Gustavian antiques and homemade preserves tell of an authentic life well lived in Toro Canyon

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“I THINK WE HAD FOUR GUYS WORKING FOR SIX MONTHS  just cutting down overgrown bushes!” laughs photographer Birgitte Aarestrup while remembering her home’s condition when she and her late husband, Leif, a renown antiques purveyor, first settled in Toro Canyon from Sweden.

That proved to be a visionary plan of action because now the property’s vista expands to the Channel Islands and around to the Santa Ynez Mountains. The house itself—an innocuous 1960s teardown—somehow still spoke to the architect in Leif, and it now oozes the charm of an indeterminate European country ranch. Nineteen years later, however, the “artfully” overgrown 7.5 acres is arranged for enchanted al fresco entertaining. In the entrance courtyard, a burbling fountain large enough to bathe a St. Bernard was transported from a monastery in Austria and dates to the early 1800s. In every direction, the portal to a garden or cottage or gallery evokes a sense of travel and discovery.

Once past the main structure’s entryway with handcarved doors from India, light floods in and a whimsical folk art bird perched above peers skeptically at unwary visitors. Treasures collected during the artistic couple’s globe-trotting 50-year marriage unfold, and special picks from Leif’s collection mingle with amusingly naughty folk art and a portrait of the rather stern Swedish Queen Christina.

Leif (pronounced “life”) opened his namesake antique gallery, Lief—currently run by sons Stefan andMichael—23 years ago on the tony design strip of Melrose Place, focusing on Scandinavia’s finest artists and craftsmen. His extraordinary eye for not only style but also the pieces’ adaptability to modern settings made him the go-to for world-class furnishings. Case in point: Gustavian bergères rest on the living room’s wood floors (from an Austrian castle) and are illuminated by Paul Henningsen Danish modern lamps. “My husband was known for mixing all styles,” says Birgitte. “He said, ‘You have to select what speaks to your own eye and soul.’”

Soulful would be an understatement. Rich with history—both personal and inherited—the museum quality antiques that fill every room belie the casual warmth of the occupant’s daily life. Birgitte makes her own marmalade from oranges grown on the property and serves it up in the dining area where modernist chairs by the famed Poul Kjaerholm reside. And for those fruits that don’t make it to the table but survive the scrub jays, she partners with Unity Shoppe in Santa Barbara to redistribute the harvest’s overabundance.

When newly married and expecting their first child, the Danish-born Aarestrups purchased an old ranch in Sweden, charmed by its original 1628 structures. Not quite big enough for their growing family (and Leif’s textile company), they began moving other old structures, suiting their space needs yet maintaining the integrity of the farm’s vernacular. Fifty years later, Birgitte visits several times a year yet prefers her California life. Being in Santa Barbara, it “lifts my spirit to get up every morning in a room filled with light,” she says. Days here begin with a morning walk accompanied by a new Malamute puppy named Unalaq (“West Wind” in the Inuit language) before heading to her separate studio where a gnome is the official greeter. Once e-mails are answered, multitasking begins. She was recently appointed to the board of the Tribal Trust Foundation of Santa Barbara; an exhibit of her Sami images just opened at Seattle’s Nordic Heritage Museum; Antioch University mounted an exhibition in the fall; she recently had a book signing at the Santa Barbara Museum of Art; and is hosting a fund-raiser in December. With that hectic schedule, it’s hard to ascertain when there’s time to make that marmalade.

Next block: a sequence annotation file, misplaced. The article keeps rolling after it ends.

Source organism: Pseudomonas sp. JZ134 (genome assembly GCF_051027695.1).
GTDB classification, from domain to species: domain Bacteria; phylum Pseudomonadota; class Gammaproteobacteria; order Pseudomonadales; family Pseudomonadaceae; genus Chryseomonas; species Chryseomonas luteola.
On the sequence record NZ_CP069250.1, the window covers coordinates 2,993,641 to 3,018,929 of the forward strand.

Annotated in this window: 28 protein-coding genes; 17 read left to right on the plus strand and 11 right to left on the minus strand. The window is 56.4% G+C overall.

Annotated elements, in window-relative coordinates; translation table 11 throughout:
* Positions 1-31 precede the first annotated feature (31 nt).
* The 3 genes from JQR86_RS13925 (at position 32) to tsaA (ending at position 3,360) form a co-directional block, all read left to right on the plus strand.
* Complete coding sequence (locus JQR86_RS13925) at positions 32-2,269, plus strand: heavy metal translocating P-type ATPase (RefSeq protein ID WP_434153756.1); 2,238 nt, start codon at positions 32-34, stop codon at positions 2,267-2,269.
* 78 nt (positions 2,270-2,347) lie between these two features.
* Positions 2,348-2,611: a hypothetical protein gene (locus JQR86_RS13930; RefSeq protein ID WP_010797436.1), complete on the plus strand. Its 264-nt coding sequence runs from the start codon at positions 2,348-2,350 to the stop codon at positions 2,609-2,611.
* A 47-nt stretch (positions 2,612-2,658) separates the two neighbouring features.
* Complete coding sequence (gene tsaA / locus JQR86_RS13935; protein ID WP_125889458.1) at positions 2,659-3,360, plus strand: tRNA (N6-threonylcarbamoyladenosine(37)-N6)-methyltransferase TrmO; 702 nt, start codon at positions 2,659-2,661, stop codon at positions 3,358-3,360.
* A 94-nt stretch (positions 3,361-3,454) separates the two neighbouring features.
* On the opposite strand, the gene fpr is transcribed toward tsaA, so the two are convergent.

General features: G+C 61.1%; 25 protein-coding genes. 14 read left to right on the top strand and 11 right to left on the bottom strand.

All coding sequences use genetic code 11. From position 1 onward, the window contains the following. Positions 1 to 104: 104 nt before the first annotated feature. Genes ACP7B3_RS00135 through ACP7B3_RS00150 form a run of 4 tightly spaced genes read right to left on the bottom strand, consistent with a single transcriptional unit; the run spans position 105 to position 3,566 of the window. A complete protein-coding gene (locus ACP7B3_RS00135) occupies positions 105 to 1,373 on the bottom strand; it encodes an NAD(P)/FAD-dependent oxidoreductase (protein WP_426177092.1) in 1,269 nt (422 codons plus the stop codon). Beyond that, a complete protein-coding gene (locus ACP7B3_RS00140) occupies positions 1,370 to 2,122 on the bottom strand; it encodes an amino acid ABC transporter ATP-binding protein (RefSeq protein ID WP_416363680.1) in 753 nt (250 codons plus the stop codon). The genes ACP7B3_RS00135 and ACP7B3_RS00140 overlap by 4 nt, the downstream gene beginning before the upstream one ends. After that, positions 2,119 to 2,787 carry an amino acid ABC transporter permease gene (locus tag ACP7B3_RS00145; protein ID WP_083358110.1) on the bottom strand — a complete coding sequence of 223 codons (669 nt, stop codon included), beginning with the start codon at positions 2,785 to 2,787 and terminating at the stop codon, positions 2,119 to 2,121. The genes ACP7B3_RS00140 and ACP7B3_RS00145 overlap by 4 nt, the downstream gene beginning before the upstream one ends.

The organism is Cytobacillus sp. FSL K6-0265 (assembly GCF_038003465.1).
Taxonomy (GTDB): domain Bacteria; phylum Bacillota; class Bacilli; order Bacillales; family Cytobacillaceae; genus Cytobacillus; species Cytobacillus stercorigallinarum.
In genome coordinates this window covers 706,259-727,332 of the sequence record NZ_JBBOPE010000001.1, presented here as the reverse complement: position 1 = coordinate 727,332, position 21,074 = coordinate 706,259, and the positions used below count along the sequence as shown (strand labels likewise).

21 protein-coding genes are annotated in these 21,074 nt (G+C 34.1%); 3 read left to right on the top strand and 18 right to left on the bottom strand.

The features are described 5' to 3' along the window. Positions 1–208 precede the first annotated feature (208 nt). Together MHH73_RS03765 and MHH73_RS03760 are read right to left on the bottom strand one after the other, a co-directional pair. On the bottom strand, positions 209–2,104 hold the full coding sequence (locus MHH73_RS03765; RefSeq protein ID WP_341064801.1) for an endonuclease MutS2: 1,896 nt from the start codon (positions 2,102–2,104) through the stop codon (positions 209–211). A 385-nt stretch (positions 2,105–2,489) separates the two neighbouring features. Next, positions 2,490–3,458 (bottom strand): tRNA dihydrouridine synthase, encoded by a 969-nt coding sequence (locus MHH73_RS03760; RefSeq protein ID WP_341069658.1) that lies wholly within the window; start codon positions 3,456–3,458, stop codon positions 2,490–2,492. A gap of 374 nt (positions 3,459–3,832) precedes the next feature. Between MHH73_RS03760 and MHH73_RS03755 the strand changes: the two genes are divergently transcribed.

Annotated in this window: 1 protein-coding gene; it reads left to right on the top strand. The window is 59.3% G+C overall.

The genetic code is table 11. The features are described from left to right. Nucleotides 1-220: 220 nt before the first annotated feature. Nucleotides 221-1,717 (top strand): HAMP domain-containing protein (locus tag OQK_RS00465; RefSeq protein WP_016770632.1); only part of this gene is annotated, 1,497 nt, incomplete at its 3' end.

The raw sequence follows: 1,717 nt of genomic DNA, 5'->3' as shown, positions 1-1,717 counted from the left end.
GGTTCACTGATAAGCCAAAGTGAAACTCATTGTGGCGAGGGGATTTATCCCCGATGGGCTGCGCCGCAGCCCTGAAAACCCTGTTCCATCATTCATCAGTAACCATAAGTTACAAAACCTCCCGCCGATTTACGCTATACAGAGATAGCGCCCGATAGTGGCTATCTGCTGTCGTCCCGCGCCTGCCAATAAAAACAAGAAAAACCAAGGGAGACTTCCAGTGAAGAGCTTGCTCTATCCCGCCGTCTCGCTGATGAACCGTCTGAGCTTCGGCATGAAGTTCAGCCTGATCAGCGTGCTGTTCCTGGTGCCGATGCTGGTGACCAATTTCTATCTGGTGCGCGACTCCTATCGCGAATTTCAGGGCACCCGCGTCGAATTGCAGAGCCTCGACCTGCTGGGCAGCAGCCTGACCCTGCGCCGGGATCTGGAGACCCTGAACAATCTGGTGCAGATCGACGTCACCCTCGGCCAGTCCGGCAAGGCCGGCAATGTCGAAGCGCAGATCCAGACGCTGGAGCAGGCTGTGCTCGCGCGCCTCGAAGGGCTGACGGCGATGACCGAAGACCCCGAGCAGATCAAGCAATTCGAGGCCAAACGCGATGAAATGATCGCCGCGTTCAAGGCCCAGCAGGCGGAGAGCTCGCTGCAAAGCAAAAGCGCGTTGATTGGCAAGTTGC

While photography has been a lifelong passion, it’s only become a vocation in the last 10 years. Her projects are chosen from the heart and no subject moves her more than the lives of indigenous peoples.

“I love them because I feel they are the only ones who understand how to live on this earth in balance with nature,” she says. Her recent book—8 Seasons Above the Arctic Circle, which documents the lives of the Sami people of Lapland with gritty images of man and beast— was seven years in the making, and she says she was “called” to do it. Images are handcrafted using the silver gelatin process to capture the authentic moment. Nothing posed. Nothing digital.

The gallery Leif designed and built houses Birgitte’s work, as well as a sealskin kayak from Greenland, a coat of many colors by American artist Harvey Smith, and a table from 1700. Appropriately, to enter the space, one must pass through majestic 19th century copper doors from a bank in Sweden that suggest you are about to penetrate a vault. This space—inspired by Stockholm’s Haga Castle—is now open to private events and cultural gatherings. As with fruit, Birgitte hates waste. “I feel it’s a pity for the space to be unused,” she says. “I would love to see charity events or artist salons gather.”

One imagines this is exactly what her husband would want as well— “to be surrounded with beautiful pieces lifts your spirit,” she adds. And not to share would be a waste.


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